Patrick Ness wrote ‘A Monster Calls’ in 2011 based on an ‘original idea by Siobhan Dowd’ a fellow children’s author who had died of breast cancer before she could write the book. Ness then created a novel that is so deceptively devastating that it haunts the reader after reading. The beauty of the novel is the compassionate yet understated tone the emotion and events are told by along with how profoundly sad the story is.

13 year-old Connor O’Malley (MacDougall) wakes once more from the recurring nightmare that has been haunting him for months. A 12.07 a voice calls to him from outside. Connor walks to the window and is created by a monster (voiced by Neeson) that appears to be a tree in human form. The monster doesn’t scare Connor as reality as of late has become scary enough, his mother (Jones) is undergoing chemotherapy for cancer and his detached grandmother (Weaver) just won’t leave him alone. The monster promises Connor that he will return and tell Connor three stories. In return Connor must tell the Monster his ‘truth’ – something which Connor cannot even bring to think about.


The film is a very successful adaptation of its source material. Having Ness himself write the screenplay is a crucial factor for this as it allows the words soar from the page onto the screen. In many ways it feels like a companion piece to Guillermo Del Toro’s masterpiece ‘Pan’s Labyrinth’ as both films use magical realism to explore true emotion. Both films follow a young protagonist on the cusp of adolescence as they are going through the very worst experience of their lives – experiences we pray will never happen to us or those we love. The fact that director J.A Bayona also directed ‘The Orphanage’, the executive producer of which was Del Toro himself, strengthens these parallels.

What really drives both of these films is the strength of the performances of the young leading roles. MacDougall is utterly brilliant as Connor, truly believable in his representation of Connor’s inner turmoil and conflict. He manages to showcase light and shade brilliantly showcasing the true depth of the prolonged grief Connor is experiencing, his inner rage is at once sensitive, brutal and heartbreakingly sincere. The range of his untamed emotion as Connor desperately unravels showcases his potential as an actor and provides him with the status of ‘one-to-watch’.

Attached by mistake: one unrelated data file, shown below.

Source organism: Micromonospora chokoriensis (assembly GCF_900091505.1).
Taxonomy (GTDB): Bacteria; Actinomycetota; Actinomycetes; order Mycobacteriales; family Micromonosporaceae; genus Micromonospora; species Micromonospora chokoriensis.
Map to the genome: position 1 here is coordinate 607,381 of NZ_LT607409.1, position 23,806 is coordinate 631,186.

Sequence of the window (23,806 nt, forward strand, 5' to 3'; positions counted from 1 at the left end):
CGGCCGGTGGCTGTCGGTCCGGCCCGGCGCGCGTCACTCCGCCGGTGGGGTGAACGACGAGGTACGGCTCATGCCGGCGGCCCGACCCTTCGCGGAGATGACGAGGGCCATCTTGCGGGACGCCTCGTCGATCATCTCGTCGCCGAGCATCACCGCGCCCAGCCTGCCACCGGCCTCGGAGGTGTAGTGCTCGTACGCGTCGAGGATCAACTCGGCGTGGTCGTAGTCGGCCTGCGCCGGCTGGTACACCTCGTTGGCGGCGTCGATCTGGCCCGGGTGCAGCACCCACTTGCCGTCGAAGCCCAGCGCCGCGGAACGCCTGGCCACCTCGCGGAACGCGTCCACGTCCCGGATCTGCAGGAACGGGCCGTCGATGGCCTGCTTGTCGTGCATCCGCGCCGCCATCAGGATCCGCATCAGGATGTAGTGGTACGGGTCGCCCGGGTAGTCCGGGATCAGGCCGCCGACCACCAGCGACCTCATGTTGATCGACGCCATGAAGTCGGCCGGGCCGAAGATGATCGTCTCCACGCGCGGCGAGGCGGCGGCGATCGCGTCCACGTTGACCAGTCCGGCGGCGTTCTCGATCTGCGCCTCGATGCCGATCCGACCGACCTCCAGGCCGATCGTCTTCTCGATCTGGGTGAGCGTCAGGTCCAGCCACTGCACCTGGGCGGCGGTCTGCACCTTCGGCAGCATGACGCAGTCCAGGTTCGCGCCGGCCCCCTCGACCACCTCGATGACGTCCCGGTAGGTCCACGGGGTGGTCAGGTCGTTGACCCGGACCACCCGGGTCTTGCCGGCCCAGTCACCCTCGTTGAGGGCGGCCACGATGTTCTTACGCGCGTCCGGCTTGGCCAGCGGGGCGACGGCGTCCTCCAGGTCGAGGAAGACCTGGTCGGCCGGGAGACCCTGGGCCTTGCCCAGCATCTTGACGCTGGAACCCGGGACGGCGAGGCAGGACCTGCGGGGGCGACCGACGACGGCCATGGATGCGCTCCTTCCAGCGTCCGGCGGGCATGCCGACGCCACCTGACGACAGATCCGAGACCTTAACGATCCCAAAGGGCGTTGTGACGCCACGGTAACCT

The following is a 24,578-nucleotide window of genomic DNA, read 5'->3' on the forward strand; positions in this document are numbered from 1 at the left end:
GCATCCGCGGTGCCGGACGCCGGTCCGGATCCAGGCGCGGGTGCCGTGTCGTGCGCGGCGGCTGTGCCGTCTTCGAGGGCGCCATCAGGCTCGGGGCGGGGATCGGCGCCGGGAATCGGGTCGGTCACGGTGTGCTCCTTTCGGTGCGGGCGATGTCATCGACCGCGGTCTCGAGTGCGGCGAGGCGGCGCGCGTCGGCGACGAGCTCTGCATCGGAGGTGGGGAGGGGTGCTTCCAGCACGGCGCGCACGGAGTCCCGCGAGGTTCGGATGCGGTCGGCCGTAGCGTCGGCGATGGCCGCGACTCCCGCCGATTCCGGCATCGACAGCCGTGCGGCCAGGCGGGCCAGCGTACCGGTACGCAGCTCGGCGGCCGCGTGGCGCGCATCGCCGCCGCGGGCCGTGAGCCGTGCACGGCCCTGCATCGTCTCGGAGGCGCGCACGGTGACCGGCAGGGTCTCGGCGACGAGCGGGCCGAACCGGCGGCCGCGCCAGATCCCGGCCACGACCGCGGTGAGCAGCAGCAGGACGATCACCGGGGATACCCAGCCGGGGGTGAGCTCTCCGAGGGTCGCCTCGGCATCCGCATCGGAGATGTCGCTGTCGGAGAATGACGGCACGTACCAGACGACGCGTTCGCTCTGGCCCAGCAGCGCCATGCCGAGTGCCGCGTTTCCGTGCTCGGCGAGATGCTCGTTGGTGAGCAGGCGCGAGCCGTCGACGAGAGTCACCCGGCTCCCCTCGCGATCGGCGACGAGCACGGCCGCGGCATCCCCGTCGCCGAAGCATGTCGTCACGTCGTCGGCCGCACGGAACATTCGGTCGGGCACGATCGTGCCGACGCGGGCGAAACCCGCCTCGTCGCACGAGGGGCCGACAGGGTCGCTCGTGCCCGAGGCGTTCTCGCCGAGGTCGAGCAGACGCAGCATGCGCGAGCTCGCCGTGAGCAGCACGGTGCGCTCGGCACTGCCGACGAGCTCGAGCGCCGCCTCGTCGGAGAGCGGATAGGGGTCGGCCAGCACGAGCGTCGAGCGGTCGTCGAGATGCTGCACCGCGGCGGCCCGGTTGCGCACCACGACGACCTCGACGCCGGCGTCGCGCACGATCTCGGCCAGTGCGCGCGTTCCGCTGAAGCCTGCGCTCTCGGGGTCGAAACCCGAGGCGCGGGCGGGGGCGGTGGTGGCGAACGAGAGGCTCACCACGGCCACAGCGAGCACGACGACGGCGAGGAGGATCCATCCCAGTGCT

The other standout factor of the film is the special effects. They are truly magical. The Monster, for fans of the book, is just how you imagined/hoped/prayed. After watching the film it will be impossible to separate Liam’s husky bark when reading the book. It’s a performance that will add him to the (admittedly rather small pantheon) of tree performances, alongside Vin Diesel as Groot in ‘Guardians of the Galaxy’ and Fangorn in ‘Lord of the Rings.’ The animation of the Monster’s tales is astonishing, possessing a depth in colour and detail that quite literally takes your breath away thanks their beauty.

If only the story could retain that magic for the entirety of its running time. It races through its first act, meanders through its second only to find its stride in the third act. As elegant and emotional as the film is in its exploration of grief it’s unclear quite who its audience will be. The film is unquestionably moving, understated it doesn’t quite feel like a film for kids or adults. It roars a message that is heartfelt and moving – but who will be there to listen to it?


Dir: J.A. Bayona

Scr: Patrick Ness

Cast: Lewis MacDougall, Sigourney Weaver, Felicity Jones, Toby Kebbell, Liam Neeson

Prd: Belén Atienza, Mitch Horwits, Jonathan King

DOP: Oscar Faura

Music: Fernando Velázquez

Country: United Kingdom/United States/ Spain

Year: 2016

Run time: 108 minutes

A Monster Calls is in UK cinemas 6th  January 2017


By Charlotte Harrison

Secondary school teacher by day, writer of all things film by night. All round superhero 24/7.